Pros and Cons (and Future) of Trams

Writing in the Guardian in 2015, Sean Marshall dated the rebirth of the tram (which he, being a Toronto native, calls a “streetcar”) to the 1980s, although initially this took the form of “vintage” lines “mimicking New Orleans’ famous St Charles Streetcar line.”

These heritage streetcars use antique or replica equipment and were mainly intended to cater to tourists, or to support downtown commerce or redevelopment.

Marshall says the first “new, modern streetcar system” built in North America was Portland’s, which opened in 2001, followed by lines in Tacoma, Salt Lake City, Tuscon and Atlanta. In addition, Washington DC, Kansas City, Cincinnati, Detroit, St Louis, Milwaukee and Charlotte, North Carolina are “building or planning their own.”

St. Charles streetcar, New Orleans.

St. Charles streetcar, New Orleans. (Photo by Dan Soto / CC BY-SA, via Wikimedia Commons)

Marshall, who claims to have a soft spot for streetcars (but who spends a lot of time talking about how annoying he finds it to ride the Toronto cars at rush hour), basically argues that while streetcars have their charms, moving people efficiently is not one of them. In this, he leans on the work of public transit consultant Jarrett Walker, author of the Human Transit blog. Back in 2009, the very day Portland announced a plan to extend its downtown streetcar line to the rest of the city, Walker touched off a discussion about streetcars that continues to this day.

I noted in the first article in this series that a return to public transit is broadly viewed as a necessary part of reducing greenhouse gas emissions. To this end, simply replacing multiple private vehicles with a single public vehicle is an accomplishment — even if the single vehicle runs on fossil fuels — but replacing multiple vehicles with greener forms of transportation is the real goal.

So the question is, what type of greener vehicle? The CBRM has announced it is considering electric buses — Energy Minister Derek Mombourquette has fast-tracked funding for a study to determine if electric buses are feasible for the municipality and if so, what type of buses — but what if we considered bringing back the tram system?

I thought it would be interesting to weigh the pros and cons.



The biggest advantage to trams, as far as I can tell, is that people like them. That probably sounds like a fact you’d file under “nice but not important,” but it is actually quite significant because it means people are more likely to use them.

As a result, they are often introduced as a way of spurring development as much as a way of moving people. Portland is often cited as an example of this. The streetcar, which linked the city center to the Pearl District — an area that had been given over to a rail yard and factories — is one of the factors credited with the rise of that neighborhood (although it’s not the only factor, and Walker says more research is needed to determine how much of the effect was attributable to the streetcar.)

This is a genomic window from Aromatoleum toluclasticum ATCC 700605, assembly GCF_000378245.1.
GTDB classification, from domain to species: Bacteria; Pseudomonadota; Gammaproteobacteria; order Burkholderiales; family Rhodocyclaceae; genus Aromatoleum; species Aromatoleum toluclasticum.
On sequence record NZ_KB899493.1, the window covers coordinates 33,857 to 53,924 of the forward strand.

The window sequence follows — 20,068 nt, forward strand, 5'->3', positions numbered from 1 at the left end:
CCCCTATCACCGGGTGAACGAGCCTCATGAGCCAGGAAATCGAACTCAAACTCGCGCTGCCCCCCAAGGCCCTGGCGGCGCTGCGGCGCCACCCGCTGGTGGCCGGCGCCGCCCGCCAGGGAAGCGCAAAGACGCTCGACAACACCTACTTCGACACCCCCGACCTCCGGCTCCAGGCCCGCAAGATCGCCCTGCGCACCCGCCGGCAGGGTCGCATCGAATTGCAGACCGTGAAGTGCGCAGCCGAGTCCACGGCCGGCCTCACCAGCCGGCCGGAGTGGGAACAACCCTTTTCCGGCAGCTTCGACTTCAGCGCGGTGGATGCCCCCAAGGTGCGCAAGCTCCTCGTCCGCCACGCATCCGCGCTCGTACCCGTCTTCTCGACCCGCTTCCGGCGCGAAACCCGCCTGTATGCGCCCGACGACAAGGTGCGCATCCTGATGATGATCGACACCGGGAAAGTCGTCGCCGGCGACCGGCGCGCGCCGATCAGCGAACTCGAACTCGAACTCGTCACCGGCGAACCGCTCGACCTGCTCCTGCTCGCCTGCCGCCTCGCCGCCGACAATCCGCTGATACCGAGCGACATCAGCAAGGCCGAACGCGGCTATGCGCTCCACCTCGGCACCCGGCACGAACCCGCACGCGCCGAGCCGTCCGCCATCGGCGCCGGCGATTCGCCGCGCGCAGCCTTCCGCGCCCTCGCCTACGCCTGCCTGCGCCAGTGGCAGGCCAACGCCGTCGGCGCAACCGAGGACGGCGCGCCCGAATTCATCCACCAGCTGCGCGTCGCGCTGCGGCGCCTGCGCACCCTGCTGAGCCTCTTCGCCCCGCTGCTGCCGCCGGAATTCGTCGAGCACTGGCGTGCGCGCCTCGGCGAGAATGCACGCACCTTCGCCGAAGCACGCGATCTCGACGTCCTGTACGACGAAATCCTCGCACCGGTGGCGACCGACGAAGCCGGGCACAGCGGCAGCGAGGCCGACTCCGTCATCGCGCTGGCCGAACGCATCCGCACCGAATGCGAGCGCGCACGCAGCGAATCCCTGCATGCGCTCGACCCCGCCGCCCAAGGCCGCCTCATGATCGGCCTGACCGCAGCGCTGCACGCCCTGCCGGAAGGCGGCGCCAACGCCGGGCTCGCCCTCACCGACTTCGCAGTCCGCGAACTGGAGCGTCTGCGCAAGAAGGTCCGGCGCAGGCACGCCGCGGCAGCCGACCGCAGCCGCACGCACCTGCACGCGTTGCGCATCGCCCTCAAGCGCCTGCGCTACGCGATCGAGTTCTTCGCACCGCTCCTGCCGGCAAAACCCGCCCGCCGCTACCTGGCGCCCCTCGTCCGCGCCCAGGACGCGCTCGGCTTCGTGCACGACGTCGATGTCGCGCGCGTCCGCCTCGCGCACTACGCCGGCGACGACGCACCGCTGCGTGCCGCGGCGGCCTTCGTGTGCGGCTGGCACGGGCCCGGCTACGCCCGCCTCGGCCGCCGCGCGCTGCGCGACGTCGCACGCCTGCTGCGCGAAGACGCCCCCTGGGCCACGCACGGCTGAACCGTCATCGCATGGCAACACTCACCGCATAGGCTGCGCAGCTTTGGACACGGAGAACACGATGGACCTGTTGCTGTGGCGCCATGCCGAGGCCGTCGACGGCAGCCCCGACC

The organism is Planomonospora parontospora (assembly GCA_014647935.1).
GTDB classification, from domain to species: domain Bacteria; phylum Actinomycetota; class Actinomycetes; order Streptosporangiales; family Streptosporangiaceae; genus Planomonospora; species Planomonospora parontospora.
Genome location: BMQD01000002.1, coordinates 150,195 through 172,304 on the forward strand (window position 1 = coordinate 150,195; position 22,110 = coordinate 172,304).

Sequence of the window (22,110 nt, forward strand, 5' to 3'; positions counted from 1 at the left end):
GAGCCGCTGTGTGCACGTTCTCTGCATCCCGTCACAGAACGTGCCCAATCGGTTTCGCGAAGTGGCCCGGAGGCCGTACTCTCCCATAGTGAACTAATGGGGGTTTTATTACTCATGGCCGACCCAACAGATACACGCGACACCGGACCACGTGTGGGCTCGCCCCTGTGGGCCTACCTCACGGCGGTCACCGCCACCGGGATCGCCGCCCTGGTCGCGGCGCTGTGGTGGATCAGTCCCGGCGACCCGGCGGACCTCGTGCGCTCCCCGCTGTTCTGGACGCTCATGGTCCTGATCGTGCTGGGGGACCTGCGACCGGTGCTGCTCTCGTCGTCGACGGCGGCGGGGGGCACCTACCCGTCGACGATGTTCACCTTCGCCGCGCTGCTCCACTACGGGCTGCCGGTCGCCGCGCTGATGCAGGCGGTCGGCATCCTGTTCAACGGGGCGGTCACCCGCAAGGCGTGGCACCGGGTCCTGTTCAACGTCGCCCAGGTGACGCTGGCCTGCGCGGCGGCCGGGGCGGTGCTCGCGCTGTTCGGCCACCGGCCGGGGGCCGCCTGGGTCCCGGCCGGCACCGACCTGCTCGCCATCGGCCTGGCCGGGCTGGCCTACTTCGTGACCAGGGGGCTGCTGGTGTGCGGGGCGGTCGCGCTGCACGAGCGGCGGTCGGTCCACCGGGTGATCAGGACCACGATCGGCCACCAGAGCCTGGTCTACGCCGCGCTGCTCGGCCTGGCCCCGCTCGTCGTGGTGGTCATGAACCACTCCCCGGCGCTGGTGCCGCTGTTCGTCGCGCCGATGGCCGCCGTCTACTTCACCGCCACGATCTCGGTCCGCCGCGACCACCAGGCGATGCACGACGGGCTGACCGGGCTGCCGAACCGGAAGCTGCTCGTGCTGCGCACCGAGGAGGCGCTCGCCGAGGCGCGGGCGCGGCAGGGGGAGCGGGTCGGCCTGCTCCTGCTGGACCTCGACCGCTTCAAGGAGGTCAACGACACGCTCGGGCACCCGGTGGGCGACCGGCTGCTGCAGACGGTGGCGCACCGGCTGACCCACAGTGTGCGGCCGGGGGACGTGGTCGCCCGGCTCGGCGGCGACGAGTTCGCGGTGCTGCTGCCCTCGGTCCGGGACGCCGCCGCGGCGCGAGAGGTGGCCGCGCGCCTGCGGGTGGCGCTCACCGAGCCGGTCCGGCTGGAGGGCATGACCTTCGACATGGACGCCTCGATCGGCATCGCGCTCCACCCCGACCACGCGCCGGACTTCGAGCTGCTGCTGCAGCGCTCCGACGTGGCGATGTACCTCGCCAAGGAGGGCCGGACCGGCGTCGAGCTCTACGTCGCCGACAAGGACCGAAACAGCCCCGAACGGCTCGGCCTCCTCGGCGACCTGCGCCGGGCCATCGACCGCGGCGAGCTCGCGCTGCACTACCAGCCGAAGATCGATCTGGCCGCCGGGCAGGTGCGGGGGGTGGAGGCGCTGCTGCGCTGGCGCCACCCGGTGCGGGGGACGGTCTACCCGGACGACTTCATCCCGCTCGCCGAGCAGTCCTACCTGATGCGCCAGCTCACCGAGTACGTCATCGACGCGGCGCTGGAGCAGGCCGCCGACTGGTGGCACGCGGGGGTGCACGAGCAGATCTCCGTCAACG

Trams also have an advantage over buses in terms of capacity. As Walker explains:

[R]ail transit is important for its ability to carry large numbers of riders per vehicle, and hence per driver, usually by combining cars into trainsets. European streetcars are often huge trainsets with capacities of 500 or more. Typical single streetcars used in the US have a slight advantage; they have a capacity of around 200 compared to 120 for a typical articulated bus.

Toronto streetcar

Toronto streetcar. (Photo by Megaloman at wts wikivoyage, CC BY-SA via Wikimedia Commons)

I’m not sure why he considers the capacity advantage of a 200-person streetcar over a 120-person bus “slight” (it’s a 70% difference) but we’ll let it stand for now. And on a related note, trams, as Jonn Elledge pointed out for CityMetric, are also more flexible than buses — you can increase capacity at rush hours simply by adding a car (or cars) instead of adding another bus (with another driver).

Elledge’s list of tram “pros” also includes comfort — they tend to “to brake and accelerate more gently, so you’re relatively comfortable, even if you’re standing the whole way” — and the ease with which they can be “segregated” from other traffic, which makes them less “prone to disruption by things like traffic jams.” Elledge acknowledges that buses can also be segregated — you can put them in designated bus lanes — but this isn’t always as effective. For one thing, bus lanes can be un-designated as easily as they can be designated.

Walker, who uses the F-Market streetcar in San Francisco as an example of a tram replacing a bus, explains the problems that had plagued the bus this way:

…[it] ran in the right (outside) lane, where it had the usual interference from parallel-parking movements, right-turning cars, etc.  Some of its stops were pullouts (a designated gap in the parking strip where buses pull up to the curb, largely leaving the traffic lane). Pullouts are good for getting buses out of the way of cars but not a good way of running buses reliably, because the bus often has difficulty getting back into traffic.